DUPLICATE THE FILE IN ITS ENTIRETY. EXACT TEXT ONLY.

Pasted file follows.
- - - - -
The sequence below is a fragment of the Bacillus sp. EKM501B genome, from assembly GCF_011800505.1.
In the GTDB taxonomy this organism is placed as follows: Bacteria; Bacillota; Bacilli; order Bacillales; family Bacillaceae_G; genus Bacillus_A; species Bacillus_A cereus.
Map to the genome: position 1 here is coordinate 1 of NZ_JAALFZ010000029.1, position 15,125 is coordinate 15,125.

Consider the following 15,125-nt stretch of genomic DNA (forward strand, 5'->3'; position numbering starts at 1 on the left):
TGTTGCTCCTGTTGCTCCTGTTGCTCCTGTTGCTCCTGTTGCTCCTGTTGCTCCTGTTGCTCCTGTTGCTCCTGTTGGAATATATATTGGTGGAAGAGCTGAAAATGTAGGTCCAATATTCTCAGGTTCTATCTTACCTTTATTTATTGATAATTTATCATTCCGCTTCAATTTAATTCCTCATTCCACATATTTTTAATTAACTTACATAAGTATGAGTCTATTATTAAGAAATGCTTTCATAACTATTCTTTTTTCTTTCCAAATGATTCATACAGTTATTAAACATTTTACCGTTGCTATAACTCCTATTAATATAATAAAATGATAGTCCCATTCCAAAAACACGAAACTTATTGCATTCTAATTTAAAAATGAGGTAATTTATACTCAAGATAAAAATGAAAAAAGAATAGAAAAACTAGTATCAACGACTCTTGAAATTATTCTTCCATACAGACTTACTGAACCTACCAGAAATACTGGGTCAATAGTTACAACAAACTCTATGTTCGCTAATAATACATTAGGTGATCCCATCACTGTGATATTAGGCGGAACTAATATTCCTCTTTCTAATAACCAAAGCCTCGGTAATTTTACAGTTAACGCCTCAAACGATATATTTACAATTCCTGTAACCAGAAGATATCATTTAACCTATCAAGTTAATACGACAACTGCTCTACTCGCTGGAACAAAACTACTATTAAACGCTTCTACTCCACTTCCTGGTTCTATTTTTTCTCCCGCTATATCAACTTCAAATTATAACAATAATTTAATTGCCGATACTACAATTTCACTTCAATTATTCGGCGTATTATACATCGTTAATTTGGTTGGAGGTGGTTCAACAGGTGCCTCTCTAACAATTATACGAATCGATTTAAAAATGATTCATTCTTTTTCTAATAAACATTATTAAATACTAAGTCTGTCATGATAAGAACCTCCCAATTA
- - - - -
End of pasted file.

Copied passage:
The sequence below is a fragment of the Bacillus sp. EKM501B genome, from assembly GCF_011800505.1.
In the GTDB taxonomy this organism is placed as follows: Bacteria; Bacillota; Bacilli; order Bacillales; family Bacillaceae_G; genus Bacillus_A; species Bacillus_A cereus.
Map to the genome: position 1 here is coordinate 1 of NZ_JAALFZ010000029.1, position 15,125 is coordinate 15,125.

Consider the following 15,125-nt stretch of genomic DNA (forward strand, 5'->3'; position numbering starts at 1 on the left):
TGTTGCTCCTGTTGCTCCTGTTGCTCCTGTTGCTCCTGTTGCTCCTGTTGCTCCTGTTGCTCCTGTTGCTCCTGTTGGAATATATATTGGTGGAAGAGCTGAAAATGTAGGTCCAATATTCTCAGGTTCTATCTTACCTTTATTTATTGATAATTTATCATTCCGCTTCAATTTAATTCCTCATTCCACATATTTTTAATTAACTTACATAAGTATGAGTCTATTATTAAGAAATGCTTTCATAACTATTCTTTTTTCTTTCCAAATGATTCATACAGTTATTAAACATTTTACCGTTGCTATAACTCCTATTAATATAATAAAATGATAGTCCCATTCCAAAAACACGAAACTTATTGCATTCTAATTTAAAAATGAGGTAATTTATACTCAAGATAAAAATGAAAAAAGAATAGAAAAACTAGTATCAACGACTCTTGAAATTATTCTTCCATACAGACTTACTGAACCTACCAGAAATACTGGGTCAATAGTTACAACAAACTCTATGTTCGCTAATAATACATTAGGTGATCCCATCACTGTGATATTAGGCGGAACTAATATTCCTCTTTCTAATAACCAAAGCCTCGGTAATTTTACAGTTAACGCCTCAAACGATATATTTACAATTCCTGTAACCAGAAGATATCATTTAACCTATCAAGTTAATACGACAACTGCTCTACTCGCTGGAACAAAACTACTATTAAACGCTTCTACTCCACTTCCTGGTTCTATTTTTTCTCCCGCTATATCAACTTCAAATTATAACAATAATTTAATTGCCGATACTACAATTTCACTTCAATTATTCGGCGTATTATACATCGTTAATTTGGTTGGAGGTGGTTCAACAGGTGCCTCTCTAACAATTATACGAATCGATTTAAAAATGATTCATTCTTTTTCTAATAAACATTATTAAATACTAAGTCTGTCATGATAAGAACCTCCCAATTA